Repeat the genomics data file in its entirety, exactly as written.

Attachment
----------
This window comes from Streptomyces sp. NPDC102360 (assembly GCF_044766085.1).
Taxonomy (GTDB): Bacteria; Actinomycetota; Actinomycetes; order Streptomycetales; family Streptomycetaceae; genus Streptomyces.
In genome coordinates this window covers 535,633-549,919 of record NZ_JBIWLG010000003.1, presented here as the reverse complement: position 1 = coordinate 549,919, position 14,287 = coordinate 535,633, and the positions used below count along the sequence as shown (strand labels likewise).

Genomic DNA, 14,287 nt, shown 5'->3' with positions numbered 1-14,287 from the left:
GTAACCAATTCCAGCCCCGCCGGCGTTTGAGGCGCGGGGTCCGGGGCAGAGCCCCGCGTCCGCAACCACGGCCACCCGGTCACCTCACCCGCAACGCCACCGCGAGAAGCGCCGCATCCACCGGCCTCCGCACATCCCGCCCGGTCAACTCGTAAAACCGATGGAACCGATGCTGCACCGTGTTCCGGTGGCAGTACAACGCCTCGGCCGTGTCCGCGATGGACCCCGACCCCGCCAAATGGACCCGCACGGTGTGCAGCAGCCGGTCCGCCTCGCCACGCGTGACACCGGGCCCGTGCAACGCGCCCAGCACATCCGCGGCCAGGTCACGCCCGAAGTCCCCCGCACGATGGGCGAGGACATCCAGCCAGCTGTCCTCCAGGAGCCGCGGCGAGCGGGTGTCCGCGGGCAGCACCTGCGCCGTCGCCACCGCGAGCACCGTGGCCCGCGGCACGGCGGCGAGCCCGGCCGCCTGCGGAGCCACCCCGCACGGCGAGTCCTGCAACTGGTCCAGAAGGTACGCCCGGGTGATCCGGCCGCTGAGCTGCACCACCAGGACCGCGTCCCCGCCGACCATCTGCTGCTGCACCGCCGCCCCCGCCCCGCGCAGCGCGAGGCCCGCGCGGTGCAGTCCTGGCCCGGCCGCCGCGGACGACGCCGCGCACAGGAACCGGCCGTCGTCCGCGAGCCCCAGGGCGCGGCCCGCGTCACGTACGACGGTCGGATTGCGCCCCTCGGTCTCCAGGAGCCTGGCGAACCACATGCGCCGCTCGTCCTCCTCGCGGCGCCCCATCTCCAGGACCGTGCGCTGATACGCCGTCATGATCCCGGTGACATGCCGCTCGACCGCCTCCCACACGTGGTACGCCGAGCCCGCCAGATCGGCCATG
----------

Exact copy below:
This window comes from Streptomyces sp. NPDC102360 (assembly GCF_044766085.1).
Taxonomy (GTDB): Bacteria; Actinomycetota; Actinomycetes; order Streptomycetales; family Streptomycetaceae; genus Streptomyces.
In genome coordinates this window covers 535,633-549,919 of record NZ_JBIWLG010000003.1, presented here as the reverse complement: position 1 = coordinate 549,919, position 14,287 = coordinate 535,633, and the positions used below count along the sequence as shown (strand labels likewise).

Genomic DNA, 14,287 nt, shown 5'->3' with positions numbered 1-14,287 from the left:
GTAACCAATTCCAGCCCCGCCGGCGTTTGAGGCGCGGGGTCCGGGGCAGAGCCCCGCGTCCGCAACCACGGCCACCCGGTCACCTCACCCGCAACGCCACCGCGAGAAGCGCCGCATCCACCGGCCTCCGCACATCCCGCCCGGTCAACTCGTAAAACCGATGGAACCGATGCTGCACCGTGTTCCGGTGGCAGTACAACGCCTCGGCCGTGTCCGCGATGGACCCCGACCCCGCCAAATGGACCCGCACGGTGTGCAGCAGCCGGTCCGCCTCGCCACGCGTGACACCGGGCCCGTGCAACGCGCCCAGCACATCCGCGGCCAGGTCACGCCCGAAGTCCCCCGCACGATGGGCGAGGACATCCAGCCAGCTGTCCTCCAGGAGCCGCGGCGAGCGGGTGTCCGCGGGCAGCACCTGCGCCGTCGCCACCGCGAGCACCGTGGCCCGCGGCACGGCGGCGAGCCCGGCCGCCTGCGGAGCCACCCCGCACGGCGAGTCCTGCAACTGGTCCAGAAGGTACGCCCGGGTGATCCGGCCGCTGAGCTGCACCACCAGGACCGCGTCCCCGCCGACCATCTGCTGCTGCACCGCCGCCCCCGCCCCGCGCAGCGCGAGGCCCGCGCGGTGCAGTCCTGGCCCGGCCGCCGCGGACGACGCCGCGCACAGGAACCGGCCGTCGTCCGCGAGCCCCAGGGCGCGGCCCGCGTCACGTACGACGGTCGGATTGCGCCCCTCGGTCTCCAGGAGCCTGGCGAACCACATGCGCCGCTCGTCCTCCTCGCGGCGCCCCATCTCCAGGACCGTGCGCTGATACGCCGTCATGATCCCGGTGACATGCCGCTCGACCGCCTCCCACACGTGGTACGCCGAGCCCGCCAGATCGGCCATG